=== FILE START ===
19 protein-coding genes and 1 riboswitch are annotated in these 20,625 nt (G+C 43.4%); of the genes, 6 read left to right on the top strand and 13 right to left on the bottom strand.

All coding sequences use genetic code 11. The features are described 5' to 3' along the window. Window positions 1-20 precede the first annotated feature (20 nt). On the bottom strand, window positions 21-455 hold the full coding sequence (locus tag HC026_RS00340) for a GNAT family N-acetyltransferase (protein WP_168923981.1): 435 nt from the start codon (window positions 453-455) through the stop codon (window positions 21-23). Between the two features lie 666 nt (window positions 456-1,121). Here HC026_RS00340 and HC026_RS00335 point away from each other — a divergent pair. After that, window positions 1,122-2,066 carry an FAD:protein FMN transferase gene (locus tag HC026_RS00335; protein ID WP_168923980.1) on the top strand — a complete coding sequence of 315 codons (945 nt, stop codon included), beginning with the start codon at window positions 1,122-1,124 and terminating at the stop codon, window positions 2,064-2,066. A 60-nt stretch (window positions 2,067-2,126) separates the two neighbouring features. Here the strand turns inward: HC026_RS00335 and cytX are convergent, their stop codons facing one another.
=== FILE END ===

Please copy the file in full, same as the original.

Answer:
19 protein-coding genes and 1 riboswitch are annotated in these 20,625 nt (G+C 43.4%); of the genes, 6 read left to right on the top strand and 13 right to left on the bottom strand.

All coding sequences use genetic code 11. The features are described 5' to 3' along the window. Window positions 1-20 precede the first annotated feature (20 nt). On the bottom strand, window positions 21-455 hold the full coding sequence (locus tag HC026_RS00340) for a GNAT family N-acetyltransferase (protein WP_168923981.1): 435 nt from the start codon (window positions 453-455) through the stop codon (window positions 21-23). Between the two features lie 666 nt (window positions 456-1,121). Here HC026_RS00340 and HC026_RS00335 point away from each other — a divergent pair. After that, window positions 1,122-2,066 carry an FAD:protein FMN transferase gene (locus tag HC026_RS00335; protein ID WP_168923980.1) on the top strand — a complete coding sequence of 315 codons (945 nt, stop codon included), beginning with the start codon at window positions 1,122-1,124 and terminating at the stop codon, window positions 2,064-2,066. A 60-nt stretch (window positions 2,067-2,126) separates the two neighbouring features. Here the strand turns inward: HC026_RS00335 and cytX are convergent, their stop codons facing one another.